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Animal Cruelty

In photos: ISPCA report reveals cases of starving dogs and ponies in filthy conditions with no water

In 2016 inspectors initiated 32 prosecutions and saw 15 finalised in court.

Warning: this story contains graphic images. 

THE ISPCA NATIONAL Animal Cruelty Helpline has received over 53,000 calls since the Animal Health and Welfare Act (AHWA) came into force three years ago on 6 March 2014.

ISPCA inspectors have carried out 11,065 investigations and over 2,795 animals were seized or surrendered. A total of 92 prosecutions have been initiated, 25 of which have been finalised in court to-date.

The ISPCA launched their 2016 Inspectorate Report today which outlines the animal cruelty prosecutions initiated by the ISPCA which were finalised in the courts in 2016.

The report reveals that 16,312 calls were made to the National Animal Cruelty Helpline resulting in over 3,200 investigations where 995 animals were seized or surrendered.

Here are just some of the cases outlined in the report: 

In Carlow, a horse was euthanised on humane grounds after it was discovered in poor condition with cracked hooves, swelling on its face and discharge from its nose.

Wicklow man convicted under Animal Health and Welfare Act

In Mallow, four husky puppies were found in a filthy pen with no access to food or water. A female husky was chained in a disused building and living in a dark, dirty area with no access to food or water. The five dogs were seized and transported for veterinary assessment.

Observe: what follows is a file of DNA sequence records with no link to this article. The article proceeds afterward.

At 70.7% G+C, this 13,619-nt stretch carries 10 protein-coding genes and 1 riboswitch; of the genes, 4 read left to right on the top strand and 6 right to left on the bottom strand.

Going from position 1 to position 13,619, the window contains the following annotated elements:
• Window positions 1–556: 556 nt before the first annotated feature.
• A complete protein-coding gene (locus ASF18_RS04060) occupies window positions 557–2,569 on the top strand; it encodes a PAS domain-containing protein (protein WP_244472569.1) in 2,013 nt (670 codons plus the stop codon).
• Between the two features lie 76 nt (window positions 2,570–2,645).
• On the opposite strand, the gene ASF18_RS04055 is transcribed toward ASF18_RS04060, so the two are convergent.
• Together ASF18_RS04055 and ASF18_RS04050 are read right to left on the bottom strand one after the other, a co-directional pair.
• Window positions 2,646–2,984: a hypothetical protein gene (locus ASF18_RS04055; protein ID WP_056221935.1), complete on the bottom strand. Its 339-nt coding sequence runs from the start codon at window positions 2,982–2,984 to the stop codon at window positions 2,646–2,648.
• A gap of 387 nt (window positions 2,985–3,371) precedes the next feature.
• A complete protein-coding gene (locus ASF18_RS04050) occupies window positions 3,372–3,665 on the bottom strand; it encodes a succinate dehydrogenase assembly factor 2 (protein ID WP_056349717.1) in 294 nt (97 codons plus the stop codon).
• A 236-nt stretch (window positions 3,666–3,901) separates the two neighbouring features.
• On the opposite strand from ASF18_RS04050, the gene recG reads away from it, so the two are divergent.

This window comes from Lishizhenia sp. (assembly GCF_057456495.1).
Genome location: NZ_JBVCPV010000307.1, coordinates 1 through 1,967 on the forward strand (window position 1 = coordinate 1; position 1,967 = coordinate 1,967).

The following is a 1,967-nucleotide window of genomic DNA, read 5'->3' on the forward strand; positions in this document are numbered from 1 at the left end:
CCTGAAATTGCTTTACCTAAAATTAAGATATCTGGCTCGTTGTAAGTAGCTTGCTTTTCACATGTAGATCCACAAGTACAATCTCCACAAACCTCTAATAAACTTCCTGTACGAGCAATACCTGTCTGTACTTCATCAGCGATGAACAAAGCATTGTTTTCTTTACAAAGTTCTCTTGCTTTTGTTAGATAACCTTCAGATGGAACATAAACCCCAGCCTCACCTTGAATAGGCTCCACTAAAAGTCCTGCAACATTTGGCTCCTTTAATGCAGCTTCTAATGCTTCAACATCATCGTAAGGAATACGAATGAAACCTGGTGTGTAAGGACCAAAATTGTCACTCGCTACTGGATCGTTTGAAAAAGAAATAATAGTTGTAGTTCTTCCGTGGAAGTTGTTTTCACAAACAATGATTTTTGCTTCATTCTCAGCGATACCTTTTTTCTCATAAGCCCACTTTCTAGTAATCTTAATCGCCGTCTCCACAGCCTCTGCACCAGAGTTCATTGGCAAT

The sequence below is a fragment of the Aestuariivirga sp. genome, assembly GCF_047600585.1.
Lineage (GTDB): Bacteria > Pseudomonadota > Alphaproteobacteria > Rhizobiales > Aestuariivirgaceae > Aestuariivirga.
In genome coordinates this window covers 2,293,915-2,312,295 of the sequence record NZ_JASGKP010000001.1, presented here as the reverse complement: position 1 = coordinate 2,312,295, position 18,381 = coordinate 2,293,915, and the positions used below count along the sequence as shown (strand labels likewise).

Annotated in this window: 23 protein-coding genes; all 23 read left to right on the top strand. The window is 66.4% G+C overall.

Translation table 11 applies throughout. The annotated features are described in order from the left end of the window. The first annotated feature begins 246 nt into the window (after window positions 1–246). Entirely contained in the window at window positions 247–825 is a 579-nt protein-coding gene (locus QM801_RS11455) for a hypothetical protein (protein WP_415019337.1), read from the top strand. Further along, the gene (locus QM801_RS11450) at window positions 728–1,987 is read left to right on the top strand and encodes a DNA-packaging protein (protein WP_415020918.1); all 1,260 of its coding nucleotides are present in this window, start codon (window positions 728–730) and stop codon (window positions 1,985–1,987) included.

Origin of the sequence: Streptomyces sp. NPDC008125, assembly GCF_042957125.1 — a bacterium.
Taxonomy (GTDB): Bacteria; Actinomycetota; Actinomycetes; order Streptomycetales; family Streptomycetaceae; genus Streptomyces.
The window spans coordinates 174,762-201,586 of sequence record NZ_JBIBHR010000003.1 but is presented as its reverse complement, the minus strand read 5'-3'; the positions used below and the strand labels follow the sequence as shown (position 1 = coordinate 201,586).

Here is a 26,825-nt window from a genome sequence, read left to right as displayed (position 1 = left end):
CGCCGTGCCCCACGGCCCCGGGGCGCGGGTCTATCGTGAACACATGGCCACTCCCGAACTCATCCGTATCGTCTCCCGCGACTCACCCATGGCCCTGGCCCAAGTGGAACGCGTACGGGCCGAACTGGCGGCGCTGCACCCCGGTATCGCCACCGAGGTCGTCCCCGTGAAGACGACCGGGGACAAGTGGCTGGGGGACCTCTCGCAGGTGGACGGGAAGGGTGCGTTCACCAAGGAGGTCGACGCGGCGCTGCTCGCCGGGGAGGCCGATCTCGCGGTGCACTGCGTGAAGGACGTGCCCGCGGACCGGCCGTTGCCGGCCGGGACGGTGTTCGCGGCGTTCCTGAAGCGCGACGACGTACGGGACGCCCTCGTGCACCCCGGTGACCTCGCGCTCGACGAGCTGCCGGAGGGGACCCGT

All of the dogs were surrendered to the care of the ISPCA and were responsibly rehomed.


A six-year-old Labrador had to be put down on humane grounds after it was found emaciated and barely able to walk in Navan, Meath.

The dog was also suffering with a severe chronic skin condition over the entire lower half of her body resulting in complete hair loss, thickening of the skin and infection.


In Waterford, an 8-year-old West Highland Terrier was humanely euthanised after it was discovered with a horrific untreated skin condition. It was being kept in a shed and had chronic inflammation to her skin and ears. She was also diagnosed with cancer.


In Donegal, a donkey that was too weak to stand, two emaciated calves and an emaciated pony were all euthanised on site after being discovered. Seven other ponies were also surrendered to the care of the ISPCA.

Donegal man faces custodial sentence after dead and emaciated an

ISPCA CEO Dr Andrew Kelly said, “The Animal Health and Welfare Act 2013 which came into force three years ago was a significant step forward for animal welfare in Ireland, but like any legislation it is only as good as its enforcement.

Our Inspectors became authorised officers under the AHWA in May 2014 and since then have used their statutory powers effectively to deal with animal neglect, cruelty and abuse.

“In 2016 alone, our inspectors initiated 32 prosecutions and saw 15 finalised in court with successful conclusions.”

Kelly added, “We currently only have eight inspectors covering 17 counties. Our resources are stretched to breaking point and we need more inspectors on the ground dealing with animal cruelty.

“Our aim is to recruit enough inspectors to cover the whole of the country and we would like to appeal to the animal loving public to help us with this work.”

Read: Woman in her 40s questioned after almost 28,000 cigarettes destined for Moore St seized in house>

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